Covid-19 has driven nations inwards and its people apart, literally. Yet, as citizens and civil servants stay home, the need to connect e-government services has only become more apparent.
India has set its sights on more connected digital services. Citizens “will not be required to go from portal to portal or app to app”, says Abhishek Singh, CEO of India’s National e-Governance Division.
Singh is the man helming India’s efforts towards integrated public services. He shares with GovInsider India’s vision for post-Covid digital government.
Interconnected and accessible
Integrating public services across ministries will be a huge priority for India, Singh says. This would make government interactions a lot more seamless.
For instance, the health records of a child with learning disabilities would be shared with the education ministry. Schools can then prepare to give them additional help in class. Citizens looking for employment support could also be linked up with other forms of government benefits, such as health insurance.
As public services go digital, India is careful to make sure they remain accessible. “Our strategy is always to be conscious of the fact that going online means creating more digital divide,” notes Singh.
Many people may not have the skills to navigate e-services. India plans to solve this with voice-based tech for citizens to access all government services. Instead of having to fiddle with onscreen buttons, they can simply ask for what they need.
This will be built on top of the UMANG app, a one-stop app for all government services. Users can use this to check information on pensions, education, and even which hospitals have the blood type they need.
The tool will support the many languages spoken across India, Singh says. He expects the project to be ready for use in three to six months.
The building blocks of India’s e-government
Most of India’s existing digital services are built upon three tools, Singh shares. These are its digital ID, digital cash transfers, and e-document verifier tools.
These have transformed various public services, such as healthcare. Citizens can be easily identified at clinics, buy medicines online, and store digital health records securely.
Farmers across India have also benefitted greatly from these digital tools. The government has built a mobile app that pulls together data on land ownership, the type of soil in that land, and the weather. The app then suggests when to sow and harvest crops, and how much fertiliser to use. When the harvest is ready, farmers can even access market prices and sell their crops online.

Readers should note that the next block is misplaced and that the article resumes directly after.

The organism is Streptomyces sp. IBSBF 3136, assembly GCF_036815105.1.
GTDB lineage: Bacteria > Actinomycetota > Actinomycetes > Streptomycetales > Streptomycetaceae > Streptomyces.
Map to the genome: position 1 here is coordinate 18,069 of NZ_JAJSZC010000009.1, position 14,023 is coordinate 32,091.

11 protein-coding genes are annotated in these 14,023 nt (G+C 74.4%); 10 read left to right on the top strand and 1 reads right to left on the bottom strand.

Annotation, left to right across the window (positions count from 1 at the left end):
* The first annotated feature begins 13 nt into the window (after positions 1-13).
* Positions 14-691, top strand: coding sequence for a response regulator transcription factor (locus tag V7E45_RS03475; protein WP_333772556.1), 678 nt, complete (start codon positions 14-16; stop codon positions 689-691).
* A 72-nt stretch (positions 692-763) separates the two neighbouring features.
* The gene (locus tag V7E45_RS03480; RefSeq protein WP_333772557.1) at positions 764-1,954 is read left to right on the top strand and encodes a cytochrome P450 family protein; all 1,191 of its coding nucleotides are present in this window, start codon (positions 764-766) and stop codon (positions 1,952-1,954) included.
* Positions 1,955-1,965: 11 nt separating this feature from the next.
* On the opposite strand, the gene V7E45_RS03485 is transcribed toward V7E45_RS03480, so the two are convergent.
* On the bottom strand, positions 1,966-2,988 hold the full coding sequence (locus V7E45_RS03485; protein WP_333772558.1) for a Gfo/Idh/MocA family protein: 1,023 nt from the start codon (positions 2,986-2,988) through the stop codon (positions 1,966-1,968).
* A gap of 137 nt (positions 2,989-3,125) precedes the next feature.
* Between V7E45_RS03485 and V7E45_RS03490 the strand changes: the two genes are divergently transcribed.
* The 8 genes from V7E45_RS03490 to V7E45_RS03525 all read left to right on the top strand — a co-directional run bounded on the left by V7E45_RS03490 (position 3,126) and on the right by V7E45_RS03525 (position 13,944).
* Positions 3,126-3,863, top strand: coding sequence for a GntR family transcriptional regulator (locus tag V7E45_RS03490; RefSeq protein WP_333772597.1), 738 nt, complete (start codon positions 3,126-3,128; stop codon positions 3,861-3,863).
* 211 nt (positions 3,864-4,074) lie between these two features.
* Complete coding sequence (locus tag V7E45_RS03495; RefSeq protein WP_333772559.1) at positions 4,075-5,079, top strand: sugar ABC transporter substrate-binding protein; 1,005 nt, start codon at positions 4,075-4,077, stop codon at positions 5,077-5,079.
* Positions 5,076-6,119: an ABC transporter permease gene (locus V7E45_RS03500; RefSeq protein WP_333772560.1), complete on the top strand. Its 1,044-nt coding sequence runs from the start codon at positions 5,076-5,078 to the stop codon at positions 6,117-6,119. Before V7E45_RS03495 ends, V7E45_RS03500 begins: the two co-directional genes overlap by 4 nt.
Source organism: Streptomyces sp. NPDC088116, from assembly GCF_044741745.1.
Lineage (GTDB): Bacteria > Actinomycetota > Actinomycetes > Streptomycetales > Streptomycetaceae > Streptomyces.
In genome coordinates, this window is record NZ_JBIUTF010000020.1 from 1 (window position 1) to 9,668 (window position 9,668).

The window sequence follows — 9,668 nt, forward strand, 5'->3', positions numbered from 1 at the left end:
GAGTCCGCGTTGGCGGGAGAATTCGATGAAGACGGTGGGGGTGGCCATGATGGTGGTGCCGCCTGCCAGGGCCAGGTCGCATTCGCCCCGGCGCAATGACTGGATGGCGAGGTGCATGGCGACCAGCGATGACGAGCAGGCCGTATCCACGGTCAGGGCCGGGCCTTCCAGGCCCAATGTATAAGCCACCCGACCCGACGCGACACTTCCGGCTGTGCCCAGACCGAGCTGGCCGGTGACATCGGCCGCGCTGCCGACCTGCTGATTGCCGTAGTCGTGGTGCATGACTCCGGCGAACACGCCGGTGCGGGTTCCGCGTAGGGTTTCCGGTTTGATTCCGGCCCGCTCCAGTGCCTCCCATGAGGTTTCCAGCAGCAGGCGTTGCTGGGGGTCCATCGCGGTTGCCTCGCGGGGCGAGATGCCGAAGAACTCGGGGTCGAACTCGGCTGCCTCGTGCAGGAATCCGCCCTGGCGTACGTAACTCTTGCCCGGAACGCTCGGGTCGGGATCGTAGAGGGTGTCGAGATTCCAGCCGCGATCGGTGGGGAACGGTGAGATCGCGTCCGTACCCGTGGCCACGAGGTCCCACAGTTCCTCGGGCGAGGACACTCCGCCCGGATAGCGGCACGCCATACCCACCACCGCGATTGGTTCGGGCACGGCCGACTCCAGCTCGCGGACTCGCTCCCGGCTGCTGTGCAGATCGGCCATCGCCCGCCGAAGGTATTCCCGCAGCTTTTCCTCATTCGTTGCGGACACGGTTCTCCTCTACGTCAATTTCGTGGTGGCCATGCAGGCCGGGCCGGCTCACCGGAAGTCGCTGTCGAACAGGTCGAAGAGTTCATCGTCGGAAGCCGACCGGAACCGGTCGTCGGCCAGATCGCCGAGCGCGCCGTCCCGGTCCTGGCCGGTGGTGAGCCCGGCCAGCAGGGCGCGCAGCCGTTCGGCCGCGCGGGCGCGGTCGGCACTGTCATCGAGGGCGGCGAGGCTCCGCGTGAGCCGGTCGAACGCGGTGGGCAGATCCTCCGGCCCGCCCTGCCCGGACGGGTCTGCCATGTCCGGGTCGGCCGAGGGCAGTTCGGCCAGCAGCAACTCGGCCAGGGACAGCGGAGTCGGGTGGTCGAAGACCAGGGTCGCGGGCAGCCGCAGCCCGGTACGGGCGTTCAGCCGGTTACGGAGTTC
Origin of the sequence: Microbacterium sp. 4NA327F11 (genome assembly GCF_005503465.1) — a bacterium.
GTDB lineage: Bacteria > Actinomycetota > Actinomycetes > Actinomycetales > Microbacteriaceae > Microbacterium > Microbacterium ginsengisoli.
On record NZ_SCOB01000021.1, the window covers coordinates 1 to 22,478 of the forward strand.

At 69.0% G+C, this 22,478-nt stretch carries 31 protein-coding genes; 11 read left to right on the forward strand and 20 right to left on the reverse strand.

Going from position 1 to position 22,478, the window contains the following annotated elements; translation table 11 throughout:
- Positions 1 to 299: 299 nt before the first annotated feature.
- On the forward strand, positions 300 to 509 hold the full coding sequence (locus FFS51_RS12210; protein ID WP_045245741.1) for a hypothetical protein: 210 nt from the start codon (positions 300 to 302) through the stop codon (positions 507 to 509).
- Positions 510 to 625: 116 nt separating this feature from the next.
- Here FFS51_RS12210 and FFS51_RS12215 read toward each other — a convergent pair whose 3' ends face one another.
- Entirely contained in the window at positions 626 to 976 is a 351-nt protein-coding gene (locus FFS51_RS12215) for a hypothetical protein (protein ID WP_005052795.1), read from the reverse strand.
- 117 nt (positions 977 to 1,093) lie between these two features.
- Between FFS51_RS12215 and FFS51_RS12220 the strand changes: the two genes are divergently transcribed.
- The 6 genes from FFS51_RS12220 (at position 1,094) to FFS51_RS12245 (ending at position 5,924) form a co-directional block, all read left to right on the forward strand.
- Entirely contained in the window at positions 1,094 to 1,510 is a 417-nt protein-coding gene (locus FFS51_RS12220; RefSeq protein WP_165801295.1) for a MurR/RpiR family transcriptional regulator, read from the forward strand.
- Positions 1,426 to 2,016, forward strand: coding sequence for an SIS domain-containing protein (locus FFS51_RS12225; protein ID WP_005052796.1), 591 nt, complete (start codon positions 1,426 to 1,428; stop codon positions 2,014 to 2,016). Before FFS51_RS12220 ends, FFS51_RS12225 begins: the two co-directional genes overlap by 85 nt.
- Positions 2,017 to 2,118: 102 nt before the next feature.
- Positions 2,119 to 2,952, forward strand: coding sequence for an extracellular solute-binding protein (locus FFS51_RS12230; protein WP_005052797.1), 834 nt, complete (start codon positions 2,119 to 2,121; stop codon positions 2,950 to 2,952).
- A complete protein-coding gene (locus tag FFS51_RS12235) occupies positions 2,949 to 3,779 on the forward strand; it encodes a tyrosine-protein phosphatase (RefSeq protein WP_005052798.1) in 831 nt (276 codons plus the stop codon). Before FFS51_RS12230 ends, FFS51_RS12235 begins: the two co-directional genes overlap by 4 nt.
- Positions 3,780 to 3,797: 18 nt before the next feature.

India’s Covid tech
No nation could have foreseen the scale of the Covid-19 pandemic, but it helped that India already had some of the necessary digital tools in place.
The digital ID and cash transfer system, for instance, allowed the government to directly distribute support funds to millions of bank accounts. “That helped the real poor and the real needy to tide over the crisis,” says Singh.
Other types of tech were adapted to serve new needs. India’s own contact tracing app, which maps and predicts hotspots, now allows citizens to book vaccination appointments.
Local startups even got creative. The government launched an open call to build new video conferencing tools to address security concerns with existing platforms such as Zoom.
Four projects have since launched, and are used across government offices, including Singh’s. They boast interesting features too – one platform uses AI to automatically filter out background sounds, such as a barks or a passing vehicle.
Social media for policymaking
Singh also heads MyGov, the Indian government’s social media platform for communicating with citizens. This was very helpful at the beginning of the pandemic, when authorities had to explain new concepts such as “quarantine” and “social distancing”, he told GovInsider.
Besides relaying key messages from the government, MyGov allows citizens to have a say in policies. While drawing up the recent annual budget, India invited citizens to share a “wishlist” of things they wanted.
The government collected more than 40,000 proposals. All of these were processed, and some did make it into the budget, Singh says. For instance, one of the “big ticket announcements” – that the private sector would be more involved in government processes – came from citizens.
The future of smart cities
India plans to bring tech transformation into the heart of its cities. 100 of them have already been named smart cities. Their operations are run from a central command centre – from traffic management right down to switching on its streetlights.
India will now bring the lessons and tools from these 100 forerunners to 500 smaller cities in a plug and play model. “Very often the systems that are developed for one city can easily be customised for other cities,” Singh explains.
Take the garbage collection system, for instance. A ready-built geospatial system can be used in various cities to plan the movement of trucks. The same is true for tax management, as the rules for collecting property taxes are mostly similar across states, he notes.
“Every city need not reinvent the wheel,” says Singh, and that will ensure the remaining 500 cities can adopt these new tech quicker.
As the world begins to emerge from the pandemic, India will focus on linking up its government to deliver seamless e-services. This will be crucial as it heads into a digital-led future.